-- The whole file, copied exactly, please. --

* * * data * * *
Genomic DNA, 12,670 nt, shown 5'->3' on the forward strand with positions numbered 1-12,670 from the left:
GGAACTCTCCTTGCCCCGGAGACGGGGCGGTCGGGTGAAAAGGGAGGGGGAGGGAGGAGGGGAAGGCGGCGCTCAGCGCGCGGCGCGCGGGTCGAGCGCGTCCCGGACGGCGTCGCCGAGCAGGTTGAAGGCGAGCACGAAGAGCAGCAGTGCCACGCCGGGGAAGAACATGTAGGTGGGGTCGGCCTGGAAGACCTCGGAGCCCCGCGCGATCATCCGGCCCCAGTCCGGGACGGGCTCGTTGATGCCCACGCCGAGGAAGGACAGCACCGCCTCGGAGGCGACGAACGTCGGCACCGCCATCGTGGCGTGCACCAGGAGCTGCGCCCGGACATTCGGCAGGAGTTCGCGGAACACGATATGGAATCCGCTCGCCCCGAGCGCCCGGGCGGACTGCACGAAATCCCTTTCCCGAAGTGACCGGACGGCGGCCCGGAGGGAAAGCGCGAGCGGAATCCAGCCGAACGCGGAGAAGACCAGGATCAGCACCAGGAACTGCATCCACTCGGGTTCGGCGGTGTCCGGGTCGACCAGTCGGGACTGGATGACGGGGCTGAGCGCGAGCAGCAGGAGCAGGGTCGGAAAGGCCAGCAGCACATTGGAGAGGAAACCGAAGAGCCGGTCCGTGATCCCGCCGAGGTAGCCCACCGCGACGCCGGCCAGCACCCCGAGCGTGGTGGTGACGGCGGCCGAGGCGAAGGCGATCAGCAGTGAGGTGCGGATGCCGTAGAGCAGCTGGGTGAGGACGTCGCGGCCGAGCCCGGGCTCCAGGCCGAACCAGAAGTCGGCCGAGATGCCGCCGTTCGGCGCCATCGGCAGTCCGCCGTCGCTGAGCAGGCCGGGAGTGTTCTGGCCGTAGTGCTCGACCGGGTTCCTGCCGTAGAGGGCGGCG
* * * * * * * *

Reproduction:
Genomic DNA, 12,670 nt, shown 5'->3' on the forward strand with positions numbered 1-12,670 from the left:
GGAACTCTCCTTGCCCCGGAGACGGGGCGGTCGGGTGAAAAGGGAGGGGGAGGGAGGAGGGGAAGGCGGCGCTCAGCGCGCGGCGCGCGGGTCGAGCGCGTCCCGGACGGCGTCGCCGAGCAGGTTGAAGGCGAGCACGAAGAGCAGCAGTGCCACGCCGGGGAAGAACATGTAGGTGGGGTCGGCCTGGAAGACCTCGGAGCCCCGCGCGATCATCCGGCCCCAGTCCGGGACGGGCTCGTTGATGCCCACGCCGAGGAAGGACAGCACCGCCTCGGAGGCGACGAACGTCGGCACCGCCATCGTGGCGTGCACCAGGAGCTGCGCCCGGACATTCGGCAGGAGTTCGCGGAACACGATATGGAATCCGCTCGCCCCGAGCGCCCGGGCGGACTGCACGAAATCCCTTTCCCGAAGTGACCGGACGGCGGCCCGGAGGGAAAGCGCGAGCGGAATCCAGCCGAACGCGGAGAAGACCAGGATCAGCACCAGGAACTGCATCCACTCGGGTTCGGCGGTGTCCGGGTCGACCAGTCGGGACTGGATGACGGGGCTGAGCGCGAGCAGCAGGAGCAGGGTCGGAAAGGCCAGCAGCACATTGGAGAGGAAACCGAAGAGCCGGTCCGTGATCCCGCCGAGGTAGCCCACCGCGACGCCGGCCAGCACCCCGAGCGTGGTGGTGACGGCGGCCGAGGCGAAGGCGATCAGCAGTGAGGTGCGGATGCCGTAGAGCAGCTGGGTGAGGACGTCGCGGCCGAGCCCGGGCTCCAGGCCGAACCAGAAGTCGGCCGAGATGCCGCCGTTCGGCGCCATCGGCAGTCCGCCGTCGCTGAGCAGGCCGGGAGTGTTCTGGCCGTAGTGCTCGACCGGGTTCCTGCCGTAGAGGGCGGCG